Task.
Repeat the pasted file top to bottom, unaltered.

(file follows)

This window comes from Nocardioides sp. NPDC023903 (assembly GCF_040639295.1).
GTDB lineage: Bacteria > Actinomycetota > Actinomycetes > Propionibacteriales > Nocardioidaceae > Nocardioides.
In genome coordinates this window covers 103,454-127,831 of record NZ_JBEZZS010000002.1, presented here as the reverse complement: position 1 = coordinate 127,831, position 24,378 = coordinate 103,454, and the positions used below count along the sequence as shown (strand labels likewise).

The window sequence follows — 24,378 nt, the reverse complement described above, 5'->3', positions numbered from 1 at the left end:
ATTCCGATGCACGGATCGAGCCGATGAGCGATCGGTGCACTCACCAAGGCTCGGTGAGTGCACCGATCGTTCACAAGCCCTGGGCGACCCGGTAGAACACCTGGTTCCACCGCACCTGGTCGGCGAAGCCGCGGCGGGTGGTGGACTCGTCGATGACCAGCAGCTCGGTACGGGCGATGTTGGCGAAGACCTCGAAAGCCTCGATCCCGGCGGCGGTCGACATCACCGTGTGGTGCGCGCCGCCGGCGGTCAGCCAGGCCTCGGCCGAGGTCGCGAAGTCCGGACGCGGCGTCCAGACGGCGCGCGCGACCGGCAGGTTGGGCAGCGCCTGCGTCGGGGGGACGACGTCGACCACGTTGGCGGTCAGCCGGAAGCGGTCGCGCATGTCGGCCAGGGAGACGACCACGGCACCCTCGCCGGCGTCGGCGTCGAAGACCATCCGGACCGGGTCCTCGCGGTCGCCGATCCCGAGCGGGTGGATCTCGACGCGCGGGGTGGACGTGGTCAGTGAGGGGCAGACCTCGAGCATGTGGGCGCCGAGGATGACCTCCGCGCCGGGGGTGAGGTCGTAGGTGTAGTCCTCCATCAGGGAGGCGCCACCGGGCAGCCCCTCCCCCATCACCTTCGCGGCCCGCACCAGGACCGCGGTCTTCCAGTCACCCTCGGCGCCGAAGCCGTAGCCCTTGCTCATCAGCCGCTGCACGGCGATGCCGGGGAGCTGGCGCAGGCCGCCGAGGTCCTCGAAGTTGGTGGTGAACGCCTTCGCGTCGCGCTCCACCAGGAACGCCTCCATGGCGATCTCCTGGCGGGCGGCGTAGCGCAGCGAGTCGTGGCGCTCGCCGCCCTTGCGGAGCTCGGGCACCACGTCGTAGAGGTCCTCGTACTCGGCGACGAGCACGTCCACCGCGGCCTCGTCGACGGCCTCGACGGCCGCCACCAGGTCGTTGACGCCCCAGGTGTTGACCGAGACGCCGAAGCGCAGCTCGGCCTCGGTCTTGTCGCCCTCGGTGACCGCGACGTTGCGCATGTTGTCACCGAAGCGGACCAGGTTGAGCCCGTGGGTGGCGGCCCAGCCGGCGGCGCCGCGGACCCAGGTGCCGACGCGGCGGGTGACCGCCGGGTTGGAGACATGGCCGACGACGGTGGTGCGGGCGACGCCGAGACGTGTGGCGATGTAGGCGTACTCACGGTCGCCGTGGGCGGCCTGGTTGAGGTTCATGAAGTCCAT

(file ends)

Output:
This window comes from Nocardioides sp. NPDC023903 (assembly GCF_040639295.1).
GTDB lineage: Bacteria > Actinomycetota > Actinomycetes > Propionibacteriales > Nocardioidaceae > Nocardioides.
In genome coordinates this window covers 103,454-127,831 of record NZ_JBEZZS010000002.1, presented here as the reverse complement: position 1 = coordinate 127,831, position 24,378 = coordinate 103,454, and the positions used below count along the sequence as shown (strand labels likewise).

The window sequence follows — 24,378 nt, the reverse complement described above, 5'->3', positions numbered from 1 at the left end:
ATTCCGATGCACGGATCGAGCCGATGAGCGATCGGTGCACTCACCAAGGCTCGGTGAGTGCACCGATCGTTCACAAGCCCTGGGCGACCCGGTAGAACACCTGGTTCCACCGCACCTGGTCGGCGAAGCCGCGGCGGGTGGTGGACTCGTCGATGACCAGCAGCTCGGTACGGGCGATGTTGGCGAAGACCTCGAAAGCCTCGATCCCGGCGGCGGTCGACATCACCGTGTGGTGCGCGCCGCCGGCGGTCAGCCAGGCCTCGGCCGAGGTCGCGAAGTCCGGACGCGGCGTCCAGACGGCGCGCGCGACCGGCAGGTTGGGCAGCGCCTGCGTCGGGGGGACGACGTCGACCACGTTGGCGGTCAGCCGGAAGCGGTCGCGCATGTCGGCCAGGGAGACGACCACGGCACCCTCGCCGGCGTCGGCGTCGAAGACCATCCGGACCGGGTCCTCGCGGTCGCCGATCCCGAGCGGGTGGATCTCGACGCGCGGGGTGGACGTGGTCAGTGAGGGGCAGACCTCGAGCATGTGGGCGCCGAGGATGACCTCCGCGCCGGGGGTGAGGTCGTAGGTGTAGTCCTCCATCAGGGAGGCGCCACCGGGCAGCCCCTCCCCCATCACCTTCGCGGCCCGCACCAGGACCGCGGTCTTCCAGTCACCCTCGGCGCCGAAGCCGTAGCCCTTGCTCATCAGCCGCTGCACGGCGATGCCGGGGAGCTGGCGCAGGCCGCCGAGGTCCTCGAAGTTGGTGGTGAACGCCTTCGCGTCGCGCTCCACCAGGAACGCCTCCATGGCGATCTCCTGGCGGGCGGCGTAGCGCAGCGAGTCGTGGCGCTCGCCGCCCTTGCGGAGCTCGGGCACCACGTCGTAGAGGTCCTCGTACTCGGCGACGAGCACGTCCACCGCGGCCTCGTCGACGGCCTCGACGGCCGCCACCAGGTCGTTGACGCCCCAGGTGTTGACCGAGACGCCGAAGCGCAGCTCGGCCTCGGTCTTGTCGCCCTCGGTGACCGCGACGTTGCGCATGTTGTCACCGAAGCGGACCAGGTTGAGCCCGTGGGTGGCGGCCCAGCCGGCGGCGCCGCGGACCCAGGTGCCGACGCGGCGGGTGACCGCCGGGTTGGAGACATGGCCGACGACGGTGGTGCGGGCGACGCCGAGACGTGTGGCGATGTAGGCGTACTCACGGTCGCCGTGGGCGGCCTGGTTGAGGTTCATGAAGTCCAT